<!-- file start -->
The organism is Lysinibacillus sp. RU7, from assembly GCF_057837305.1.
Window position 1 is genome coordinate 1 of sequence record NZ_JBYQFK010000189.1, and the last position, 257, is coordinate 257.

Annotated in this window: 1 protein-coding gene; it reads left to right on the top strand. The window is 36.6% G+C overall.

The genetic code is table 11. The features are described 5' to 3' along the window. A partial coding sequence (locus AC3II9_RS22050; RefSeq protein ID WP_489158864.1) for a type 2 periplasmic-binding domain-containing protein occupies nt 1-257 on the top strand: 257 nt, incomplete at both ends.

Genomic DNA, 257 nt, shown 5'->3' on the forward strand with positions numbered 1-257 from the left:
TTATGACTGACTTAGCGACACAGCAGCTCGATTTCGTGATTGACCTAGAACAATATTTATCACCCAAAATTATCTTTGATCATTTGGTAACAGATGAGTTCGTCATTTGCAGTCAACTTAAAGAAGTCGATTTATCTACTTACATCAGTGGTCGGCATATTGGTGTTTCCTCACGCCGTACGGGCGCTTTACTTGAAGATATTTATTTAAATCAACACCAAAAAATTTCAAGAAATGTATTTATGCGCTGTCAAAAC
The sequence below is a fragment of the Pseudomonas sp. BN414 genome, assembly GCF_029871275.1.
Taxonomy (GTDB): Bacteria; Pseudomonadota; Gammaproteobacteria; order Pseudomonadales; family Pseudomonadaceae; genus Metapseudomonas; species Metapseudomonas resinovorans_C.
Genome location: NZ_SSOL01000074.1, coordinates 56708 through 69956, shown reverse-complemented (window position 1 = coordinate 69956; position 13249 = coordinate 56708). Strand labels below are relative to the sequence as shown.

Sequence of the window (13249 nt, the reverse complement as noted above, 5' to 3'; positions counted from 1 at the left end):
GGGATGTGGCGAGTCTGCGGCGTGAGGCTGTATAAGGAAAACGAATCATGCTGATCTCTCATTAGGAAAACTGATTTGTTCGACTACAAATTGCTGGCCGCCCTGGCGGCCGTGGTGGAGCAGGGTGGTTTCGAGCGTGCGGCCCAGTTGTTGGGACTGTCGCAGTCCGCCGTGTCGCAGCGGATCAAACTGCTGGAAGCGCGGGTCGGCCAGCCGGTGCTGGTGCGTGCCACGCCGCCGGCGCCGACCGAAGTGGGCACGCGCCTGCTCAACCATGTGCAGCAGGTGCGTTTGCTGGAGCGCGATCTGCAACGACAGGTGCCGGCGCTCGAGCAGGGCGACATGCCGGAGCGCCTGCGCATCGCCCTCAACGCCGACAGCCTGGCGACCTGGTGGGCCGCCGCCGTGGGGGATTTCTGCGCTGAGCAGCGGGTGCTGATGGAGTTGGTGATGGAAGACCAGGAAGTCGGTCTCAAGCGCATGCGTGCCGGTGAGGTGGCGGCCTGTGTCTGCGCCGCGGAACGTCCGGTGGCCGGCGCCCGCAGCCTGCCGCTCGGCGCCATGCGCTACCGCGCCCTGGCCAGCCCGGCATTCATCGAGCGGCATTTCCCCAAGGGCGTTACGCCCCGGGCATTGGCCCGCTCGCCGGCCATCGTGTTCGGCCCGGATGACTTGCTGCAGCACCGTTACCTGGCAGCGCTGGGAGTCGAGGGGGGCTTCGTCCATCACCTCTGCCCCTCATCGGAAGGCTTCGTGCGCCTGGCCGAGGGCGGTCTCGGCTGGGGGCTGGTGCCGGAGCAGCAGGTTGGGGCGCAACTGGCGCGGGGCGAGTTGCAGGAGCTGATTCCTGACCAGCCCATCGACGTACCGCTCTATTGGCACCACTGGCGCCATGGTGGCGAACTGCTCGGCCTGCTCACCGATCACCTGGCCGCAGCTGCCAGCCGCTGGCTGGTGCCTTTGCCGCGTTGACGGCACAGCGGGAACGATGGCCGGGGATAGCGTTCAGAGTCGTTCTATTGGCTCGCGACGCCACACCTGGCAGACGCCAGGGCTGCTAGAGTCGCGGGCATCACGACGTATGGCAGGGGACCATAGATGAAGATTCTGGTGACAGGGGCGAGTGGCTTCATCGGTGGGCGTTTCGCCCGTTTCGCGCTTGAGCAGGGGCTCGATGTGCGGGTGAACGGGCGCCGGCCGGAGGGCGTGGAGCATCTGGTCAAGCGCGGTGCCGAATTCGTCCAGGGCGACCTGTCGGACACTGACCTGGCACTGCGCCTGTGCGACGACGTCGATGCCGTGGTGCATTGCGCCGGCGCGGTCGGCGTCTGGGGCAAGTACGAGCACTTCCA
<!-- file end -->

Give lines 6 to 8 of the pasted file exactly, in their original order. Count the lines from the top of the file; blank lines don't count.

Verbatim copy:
TTATGACTGACTTAGCGACACAGCAGCTCGATTTCGTGATTGACCTAGAACAATATTTATCACCCAAAATTATCTTTGATCATTTGGTAACAGATGAGTTCGTCATTTGCAGTCAACTTAAAGAAGTCGATTTATCTACTTACATCAGTGGTCGGCATATTGGTGTTTCCTCACGCCGTACGGGCGCTTTACTTGAAGATATTTATTTAAATCAACACCAAAAAATTTCAAGAAATGTATTTATGCGCTGTCAAAAC
The sequence below is a fragment of the Pseudomonas sp. BN414 genome, assembly GCF_029871275.1.
Taxonomy (GTDB): Bacteria; Pseudomonadota; Gammaproteobacteria; order Pseudomonadales; family Pseudomonadaceae; genus Metapseudomonas; species Metapseudomonas resinovorans_C.